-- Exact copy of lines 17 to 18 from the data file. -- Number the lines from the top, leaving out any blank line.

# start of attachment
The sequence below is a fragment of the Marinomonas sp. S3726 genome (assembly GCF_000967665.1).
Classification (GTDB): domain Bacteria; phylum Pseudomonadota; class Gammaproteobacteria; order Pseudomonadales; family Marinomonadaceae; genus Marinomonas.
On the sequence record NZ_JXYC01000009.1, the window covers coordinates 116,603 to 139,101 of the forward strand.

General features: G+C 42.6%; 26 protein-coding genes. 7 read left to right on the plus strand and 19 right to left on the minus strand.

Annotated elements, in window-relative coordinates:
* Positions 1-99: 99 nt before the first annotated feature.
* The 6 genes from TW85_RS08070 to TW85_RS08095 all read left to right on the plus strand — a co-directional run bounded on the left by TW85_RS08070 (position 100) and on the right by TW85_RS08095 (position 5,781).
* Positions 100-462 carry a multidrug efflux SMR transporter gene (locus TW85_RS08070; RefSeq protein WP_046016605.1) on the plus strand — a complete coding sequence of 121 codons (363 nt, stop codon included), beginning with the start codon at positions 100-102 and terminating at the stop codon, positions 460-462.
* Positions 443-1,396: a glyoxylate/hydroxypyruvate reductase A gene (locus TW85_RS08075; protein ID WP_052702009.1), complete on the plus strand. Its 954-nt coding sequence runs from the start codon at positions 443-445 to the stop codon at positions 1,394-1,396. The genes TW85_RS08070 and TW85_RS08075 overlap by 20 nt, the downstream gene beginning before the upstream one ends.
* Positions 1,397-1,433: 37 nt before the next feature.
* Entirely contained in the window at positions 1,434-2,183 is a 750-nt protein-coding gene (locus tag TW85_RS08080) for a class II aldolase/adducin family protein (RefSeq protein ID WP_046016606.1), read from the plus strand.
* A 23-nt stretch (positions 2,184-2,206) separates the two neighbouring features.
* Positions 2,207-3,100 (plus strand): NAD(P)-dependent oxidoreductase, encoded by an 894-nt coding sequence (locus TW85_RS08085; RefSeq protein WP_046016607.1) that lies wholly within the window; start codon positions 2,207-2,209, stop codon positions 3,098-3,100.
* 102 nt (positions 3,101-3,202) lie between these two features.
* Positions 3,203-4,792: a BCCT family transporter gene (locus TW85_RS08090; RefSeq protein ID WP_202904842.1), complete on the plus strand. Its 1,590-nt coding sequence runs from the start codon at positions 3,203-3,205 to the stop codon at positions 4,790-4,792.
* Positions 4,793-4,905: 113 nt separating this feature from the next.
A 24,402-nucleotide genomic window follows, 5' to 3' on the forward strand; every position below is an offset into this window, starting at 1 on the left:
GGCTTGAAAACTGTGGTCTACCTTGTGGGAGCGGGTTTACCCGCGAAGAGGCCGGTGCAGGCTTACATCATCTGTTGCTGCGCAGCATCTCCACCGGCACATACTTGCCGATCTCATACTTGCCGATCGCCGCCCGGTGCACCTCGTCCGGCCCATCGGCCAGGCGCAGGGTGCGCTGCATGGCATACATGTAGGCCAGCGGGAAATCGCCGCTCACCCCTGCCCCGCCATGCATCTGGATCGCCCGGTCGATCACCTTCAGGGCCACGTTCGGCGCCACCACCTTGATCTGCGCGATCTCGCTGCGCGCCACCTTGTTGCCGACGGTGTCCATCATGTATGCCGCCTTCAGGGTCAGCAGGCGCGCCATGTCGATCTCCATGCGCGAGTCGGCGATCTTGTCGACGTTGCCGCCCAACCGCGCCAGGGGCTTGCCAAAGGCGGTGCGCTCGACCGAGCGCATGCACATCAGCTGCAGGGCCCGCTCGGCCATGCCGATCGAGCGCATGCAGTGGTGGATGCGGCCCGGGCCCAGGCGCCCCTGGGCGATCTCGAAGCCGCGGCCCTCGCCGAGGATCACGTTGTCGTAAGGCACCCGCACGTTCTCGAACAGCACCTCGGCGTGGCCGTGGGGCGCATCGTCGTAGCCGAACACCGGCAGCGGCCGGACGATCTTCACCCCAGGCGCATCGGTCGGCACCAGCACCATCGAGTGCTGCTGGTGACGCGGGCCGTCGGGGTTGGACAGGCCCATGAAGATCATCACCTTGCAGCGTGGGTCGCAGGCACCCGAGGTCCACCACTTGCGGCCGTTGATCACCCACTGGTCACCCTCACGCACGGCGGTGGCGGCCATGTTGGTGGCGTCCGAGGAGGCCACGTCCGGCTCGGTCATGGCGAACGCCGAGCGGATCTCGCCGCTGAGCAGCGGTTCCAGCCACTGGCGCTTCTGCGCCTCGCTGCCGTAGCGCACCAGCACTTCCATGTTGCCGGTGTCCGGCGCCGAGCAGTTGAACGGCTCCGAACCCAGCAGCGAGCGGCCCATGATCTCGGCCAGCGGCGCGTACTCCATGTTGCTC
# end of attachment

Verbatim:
A 24,402-nucleotide genomic window follows, 5' to 3' on the forward strand; every position below is an offset into this window, starting at 1 on the left:
GGCTTGAAAACTGTGGTCTACCTTGTGGGAGCGGGTTTACCCGCGAAGAGGCCGGTGCAGGCTTACATCATCTGTTGCTGCGCAGCATCTCCACCGGCACATACTTGCCGATCTCATACTTGCCGATCGCCGCCCGGTGCACCTCGTCCGGCCCATCGGCCAGGCGCAGGGTGCGCTGCATGGCATACATGTAGGCCAGCGGGAAATCGCCGCTCACCCCTGCCCCGCCATGCATCTGGATCGCCCGGTCGATCACCTTCAGGGCCACGTTCGGCGCCACCACCTTGATCTGCGCGATCTCGCTGCGCGCCACCTTGTTGCCGACGGTGTCCATCATGTATGCCGCCTTCAGGGTCAGCAGGCGCGCCATGTCGATCTCCATGCGCGAGTCGGCGATCTTGTCGACGTTGCCGCCCAACCGCGCCAGGGGCTTGCCAAAGGCGGTGCGCTCGACCGAGCGCATGCACATCAGCTGCAGGGCCCGCTCGGCCATGCCGATCGAGCGCATGCAGTGGTGGATGCGGCCCGGGCCCAGGCGCCCCTGGGCGATCTCGAAGCCGCGGCCCTCGCCGAGGATCACGTTGTCGTAAGGCACCCGCACGTTCTCGAACAGCACCTCGGCGTGGCCGTGGGGCGCATCGTCGTAGCCGAACACCGGCAGCGGCCGGACGATCTTCACCCCAGGCGCATCGGTCGGCACCAGCACCATCGAGTGCTGCTGGTGACGCGGGCCGTCGGGGTTGGACAGGCCCATGAAGATCATCACCTTGCAGCGTGGGTCGCAGGCACCCGAGGTCCACCACTTGCGGCCGTTGATCACCCACTGGTCACCCTCACGCACGGCGGTGGCGGCCATGTTGGTGGCGTCCGAGGAGGCCACGTCCGGCTCGGTCATGGCGAACGCCGAGCGGATCTCGCCGCTGAGCAGCGGTTCCAGCCACTGGCGCTTCTGCGCCTCGCTGCCGTAGCGCACCAGCACTTCCATGTTGCCGGTGTCCGGCGCCGAGCAGTTGAACGGCTCCGAACCCAGCAGCGAGCGGCCCATGATCTCGGCCAGCGGCGCGTACTCCATGTTGCTC